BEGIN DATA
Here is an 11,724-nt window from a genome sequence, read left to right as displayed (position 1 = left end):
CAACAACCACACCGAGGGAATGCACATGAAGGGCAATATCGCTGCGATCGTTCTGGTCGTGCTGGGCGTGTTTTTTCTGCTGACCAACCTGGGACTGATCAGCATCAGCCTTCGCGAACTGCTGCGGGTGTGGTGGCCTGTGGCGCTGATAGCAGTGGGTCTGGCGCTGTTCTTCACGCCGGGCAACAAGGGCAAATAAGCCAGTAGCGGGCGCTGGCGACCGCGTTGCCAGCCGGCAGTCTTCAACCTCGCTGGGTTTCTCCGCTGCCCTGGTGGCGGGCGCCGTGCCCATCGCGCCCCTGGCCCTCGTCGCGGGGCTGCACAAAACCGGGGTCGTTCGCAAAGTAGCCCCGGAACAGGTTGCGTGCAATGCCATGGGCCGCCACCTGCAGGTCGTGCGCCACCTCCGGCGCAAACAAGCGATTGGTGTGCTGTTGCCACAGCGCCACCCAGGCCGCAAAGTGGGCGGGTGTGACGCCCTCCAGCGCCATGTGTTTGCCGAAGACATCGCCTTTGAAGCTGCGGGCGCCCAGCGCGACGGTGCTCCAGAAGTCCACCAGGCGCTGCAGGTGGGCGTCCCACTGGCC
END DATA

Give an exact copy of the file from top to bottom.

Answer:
Here is an 11,724-nt window from a genome sequence, read left to right as displayed (position 1 = left end):
CAACAACCACACCGAGGGAATGCACATGAAGGGCAATATCGCTGCGATCGTTCTGGTCGTGCTGGGCGTGTTTTTTCTGCTGACCAACCTGGGACTGATCAGCATCAGCCTTCGCGAACTGCTGCGGGTGTGGTGGCCTGTGGCGCTGATAGCAGTGGGTCTGGCGCTGTTCTTCACGCCGGGCAACAAGGGCAAATAAGCCAGTAGCGGGCGCTGGCGACCGCGTTGCCAGCCGGCAGTCTTCAACCTCGCTGGGTTTCTCCGCTGCCCTGGTGGCGGGCGCCGTGCCCATCGCGCCCCTGGCCCTCGTCGCGGGGCTGCACAAAACCGGGGTCGTTCGCAAAGTAGCCCCGGAACAGGTTGCGTGCAATGCCATGGGCCGCCACCTGCAGGTCGTGCGCCACCTCCGGCGCAAACAAGCGATTGGTGTGCTGTTGCCACAGCGCCACCCAGGCCGCAAAGTGGGCGGGTGTGACGCCCTCCAGCGCCATGTGTTTGCCGAAGACATCGCCTTTGAAGCTGCGGGCGCCCAGCGCGACGGTGCTCCAGAAGTCCACCAGGCGCTGCAGGTGGGCGTCCCACTGGCC